The images above show the lights of Puerto Rico before and after Hurricane Maria.

President Trump recently tweeted, “Texas and Florida are doing great, but Puerto Rico, which was already suffering from broken infrastructure & massive debt, is in deep trouble… Its old electric grid, which was in terrible shape, was devastated… Food, water and medical are top priorities — and doing well.”


When it comes to electricity and running water, the position in Puerto Rico was delicate before the hurricanes hit. The systems had not been kept up, and there were trees and debris that added to the damage of the hurricanes by falling on power lines.

Fuel for generators is being brought to Puerto Rico, but bridges and roads have washed out, so it’s hard to get the fuel from the ports to the various parts of the Island that need the fuel. The same logistics problems that make it hard to get fuel to the people who need it also make it hard to get food and medical supplies to where they are needed.

There was terrible destruction in Florida and in Texas, but they are states. They have passable roads, functional electric and water systems, and an assurance of federal support. Puerto Rico was offered federal support, but much of it required matching funds. Puerto Rico needed to come up with 25% of the needed funds in order to receive any funds from the federal government. With no cash, the government of Puerto Rico couldn’t make use of those federal funds.

President Trump has agreed to provide a waiver for Puerto Rico. The federal government will give 100% of the disaster relief funding for 180 days — nearly six months. This will make it possible for Puerto Rico to rebuild.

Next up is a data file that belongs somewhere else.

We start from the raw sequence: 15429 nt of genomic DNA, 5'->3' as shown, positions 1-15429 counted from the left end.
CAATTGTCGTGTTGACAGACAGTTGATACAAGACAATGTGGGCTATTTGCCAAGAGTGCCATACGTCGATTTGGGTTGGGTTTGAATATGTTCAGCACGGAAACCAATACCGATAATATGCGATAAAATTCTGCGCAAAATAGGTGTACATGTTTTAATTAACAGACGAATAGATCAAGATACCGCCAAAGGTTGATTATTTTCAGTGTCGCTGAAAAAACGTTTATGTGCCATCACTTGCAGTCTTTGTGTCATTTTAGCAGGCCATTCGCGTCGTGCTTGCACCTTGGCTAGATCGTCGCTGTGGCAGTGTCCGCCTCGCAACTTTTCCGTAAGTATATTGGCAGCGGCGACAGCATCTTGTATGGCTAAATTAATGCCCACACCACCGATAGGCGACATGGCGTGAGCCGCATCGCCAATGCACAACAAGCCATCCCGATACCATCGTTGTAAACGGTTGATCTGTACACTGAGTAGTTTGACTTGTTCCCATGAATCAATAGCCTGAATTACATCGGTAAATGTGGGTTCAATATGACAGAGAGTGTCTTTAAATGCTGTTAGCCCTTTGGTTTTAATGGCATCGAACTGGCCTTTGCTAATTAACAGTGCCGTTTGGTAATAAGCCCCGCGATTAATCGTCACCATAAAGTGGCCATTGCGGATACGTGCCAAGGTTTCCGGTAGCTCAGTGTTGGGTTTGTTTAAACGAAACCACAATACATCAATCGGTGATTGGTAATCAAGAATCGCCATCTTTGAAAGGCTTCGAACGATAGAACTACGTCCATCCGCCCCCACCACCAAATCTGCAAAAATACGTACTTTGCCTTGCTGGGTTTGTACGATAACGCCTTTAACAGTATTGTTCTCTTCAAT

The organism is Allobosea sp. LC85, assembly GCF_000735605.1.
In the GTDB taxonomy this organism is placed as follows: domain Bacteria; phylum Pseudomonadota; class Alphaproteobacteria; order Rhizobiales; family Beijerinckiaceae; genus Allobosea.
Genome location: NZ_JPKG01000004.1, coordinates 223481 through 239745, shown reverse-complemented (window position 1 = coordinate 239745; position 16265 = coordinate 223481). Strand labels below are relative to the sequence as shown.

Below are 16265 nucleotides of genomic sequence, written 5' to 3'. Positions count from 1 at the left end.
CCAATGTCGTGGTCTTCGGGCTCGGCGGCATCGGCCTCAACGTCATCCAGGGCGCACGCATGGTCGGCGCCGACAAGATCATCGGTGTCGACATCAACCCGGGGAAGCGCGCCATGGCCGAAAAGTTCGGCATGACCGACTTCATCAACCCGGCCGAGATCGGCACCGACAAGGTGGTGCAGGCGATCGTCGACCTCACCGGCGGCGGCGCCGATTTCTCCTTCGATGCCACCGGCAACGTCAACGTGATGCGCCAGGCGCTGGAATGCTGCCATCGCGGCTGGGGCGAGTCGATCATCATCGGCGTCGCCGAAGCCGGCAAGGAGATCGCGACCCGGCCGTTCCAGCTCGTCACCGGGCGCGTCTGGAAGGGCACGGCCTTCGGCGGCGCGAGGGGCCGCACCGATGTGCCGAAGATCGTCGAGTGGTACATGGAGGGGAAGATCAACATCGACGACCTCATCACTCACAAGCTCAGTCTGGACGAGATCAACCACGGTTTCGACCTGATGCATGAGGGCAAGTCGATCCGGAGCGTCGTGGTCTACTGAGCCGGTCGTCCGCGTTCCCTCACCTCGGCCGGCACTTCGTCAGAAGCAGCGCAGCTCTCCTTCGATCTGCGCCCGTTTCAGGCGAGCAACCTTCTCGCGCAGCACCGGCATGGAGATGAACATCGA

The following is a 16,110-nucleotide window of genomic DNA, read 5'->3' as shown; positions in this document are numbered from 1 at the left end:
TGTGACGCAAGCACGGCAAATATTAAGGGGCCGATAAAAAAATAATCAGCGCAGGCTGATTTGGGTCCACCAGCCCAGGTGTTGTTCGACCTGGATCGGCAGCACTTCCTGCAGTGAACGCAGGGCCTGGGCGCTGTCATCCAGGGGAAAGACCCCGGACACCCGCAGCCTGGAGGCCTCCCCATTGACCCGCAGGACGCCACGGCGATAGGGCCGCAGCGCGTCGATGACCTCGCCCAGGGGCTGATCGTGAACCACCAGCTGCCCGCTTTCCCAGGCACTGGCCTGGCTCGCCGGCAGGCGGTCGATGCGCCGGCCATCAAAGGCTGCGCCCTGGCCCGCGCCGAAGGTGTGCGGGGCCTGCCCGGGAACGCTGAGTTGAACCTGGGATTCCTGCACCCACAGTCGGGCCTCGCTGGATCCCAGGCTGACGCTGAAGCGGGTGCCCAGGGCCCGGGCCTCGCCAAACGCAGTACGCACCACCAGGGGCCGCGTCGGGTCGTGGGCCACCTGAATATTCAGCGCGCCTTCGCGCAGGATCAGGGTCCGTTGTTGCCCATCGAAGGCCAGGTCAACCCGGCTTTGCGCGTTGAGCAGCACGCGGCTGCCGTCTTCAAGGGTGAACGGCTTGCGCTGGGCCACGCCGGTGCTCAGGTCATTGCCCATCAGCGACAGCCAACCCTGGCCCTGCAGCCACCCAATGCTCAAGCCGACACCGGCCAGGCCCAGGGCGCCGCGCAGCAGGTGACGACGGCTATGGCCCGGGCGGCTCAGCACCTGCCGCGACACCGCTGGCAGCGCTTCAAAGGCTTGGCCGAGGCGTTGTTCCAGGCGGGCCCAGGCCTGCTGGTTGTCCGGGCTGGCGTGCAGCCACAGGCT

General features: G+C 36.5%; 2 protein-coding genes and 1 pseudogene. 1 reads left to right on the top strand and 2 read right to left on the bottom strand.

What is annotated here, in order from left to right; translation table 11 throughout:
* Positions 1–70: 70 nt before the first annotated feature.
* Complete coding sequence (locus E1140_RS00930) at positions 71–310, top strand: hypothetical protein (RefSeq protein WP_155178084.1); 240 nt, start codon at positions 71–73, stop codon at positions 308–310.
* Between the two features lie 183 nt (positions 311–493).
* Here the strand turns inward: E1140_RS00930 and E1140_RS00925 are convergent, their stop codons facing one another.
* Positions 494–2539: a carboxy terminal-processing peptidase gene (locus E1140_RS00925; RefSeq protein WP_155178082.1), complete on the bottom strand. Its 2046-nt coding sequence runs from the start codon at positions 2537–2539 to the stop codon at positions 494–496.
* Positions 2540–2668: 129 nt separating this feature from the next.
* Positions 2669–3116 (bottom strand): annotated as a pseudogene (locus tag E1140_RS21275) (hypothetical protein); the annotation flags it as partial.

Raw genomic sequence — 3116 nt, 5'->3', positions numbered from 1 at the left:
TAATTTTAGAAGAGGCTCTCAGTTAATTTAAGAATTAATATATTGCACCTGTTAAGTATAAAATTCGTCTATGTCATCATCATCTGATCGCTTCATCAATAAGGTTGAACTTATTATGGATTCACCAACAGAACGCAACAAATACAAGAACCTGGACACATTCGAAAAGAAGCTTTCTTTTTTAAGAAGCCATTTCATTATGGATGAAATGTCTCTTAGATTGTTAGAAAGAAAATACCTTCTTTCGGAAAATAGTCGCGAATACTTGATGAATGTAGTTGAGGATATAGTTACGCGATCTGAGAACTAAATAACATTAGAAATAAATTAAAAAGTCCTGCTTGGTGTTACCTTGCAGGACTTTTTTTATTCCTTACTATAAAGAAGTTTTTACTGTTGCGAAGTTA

Governor Rossello has expressed gratitude to the President for this unprecedented waiver. FEMA is making efforts, and there has been an outpouring of charitable giving for Puerto Rico. Jennifer Lopez and Ivan “Pudge” Rodriguez are just two Puerto Rican celebrities who have provided significant funds from their own pockets, and the appeals from, Catholic Charities, and other organizations have raised more than expected from the generosity of stateside Puerto Ricans and our fellow American citizens.

What is the best way to move forward?

There are immediate needs. Dialysis patients must have access to insulin and generators with fuel to run the dialysis machines. Water and sewer services must be restored as quickly as possible to avoid widespread disease. People must have food to eat and water to drink. Roads must be cleared and communication must be restored.

Once these things are done, there is a clear choice.

  • The federal funds for Puerto Rico can set the Island on a sensible, strategic path toward sustainable social and economic recovery… or patch together an inadequate infrastructure that won’t support growth.
  • Puerto Rico can become a strong state with the ability to be self-supporting and to enrich the United States… or it can continue as a struggling territory.
  • The United States can end more than a century of a failed imperialist relationship, providing dignity to Puerto Rico and integrity for the U.S…. or continue to watch thousands of people leave the Island every month until Puerto Rico has been absorbed.

More than ever, this is the time for statehood. Hurricanes reach states and territories alike, but the aftermath of those storms points up the difference between states and the powerless territories. President Trump said, “Texas and Florida are doing great.” Next hurricane season, let’s see that Puerto Rico, like Florida and Texas, is doing great. On its way to being a state.



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